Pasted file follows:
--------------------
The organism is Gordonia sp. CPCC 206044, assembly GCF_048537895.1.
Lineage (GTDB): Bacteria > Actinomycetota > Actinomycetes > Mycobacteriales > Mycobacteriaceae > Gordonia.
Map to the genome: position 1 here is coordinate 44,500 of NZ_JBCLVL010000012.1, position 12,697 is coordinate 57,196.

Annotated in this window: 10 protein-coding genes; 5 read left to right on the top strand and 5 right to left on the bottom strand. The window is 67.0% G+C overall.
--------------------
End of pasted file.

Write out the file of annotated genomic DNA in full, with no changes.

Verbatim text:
The organism is Gordonia sp. CPCC 206044, assembly GCF_048537895.1.
Lineage (GTDB): Bacteria > Actinomycetota > Actinomycetes > Mycobacteriales > Mycobacteriaceae > Gordonia.
Map to the genome: position 1 here is coordinate 44,500 of NZ_JBCLVL010000012.1, position 12,697 is coordinate 57,196.

Annotated in this window: 10 protein-coding genes; 5 read left to right on the top strand and 5 right to left on the bottom strand. The window is 67.0% G+C overall.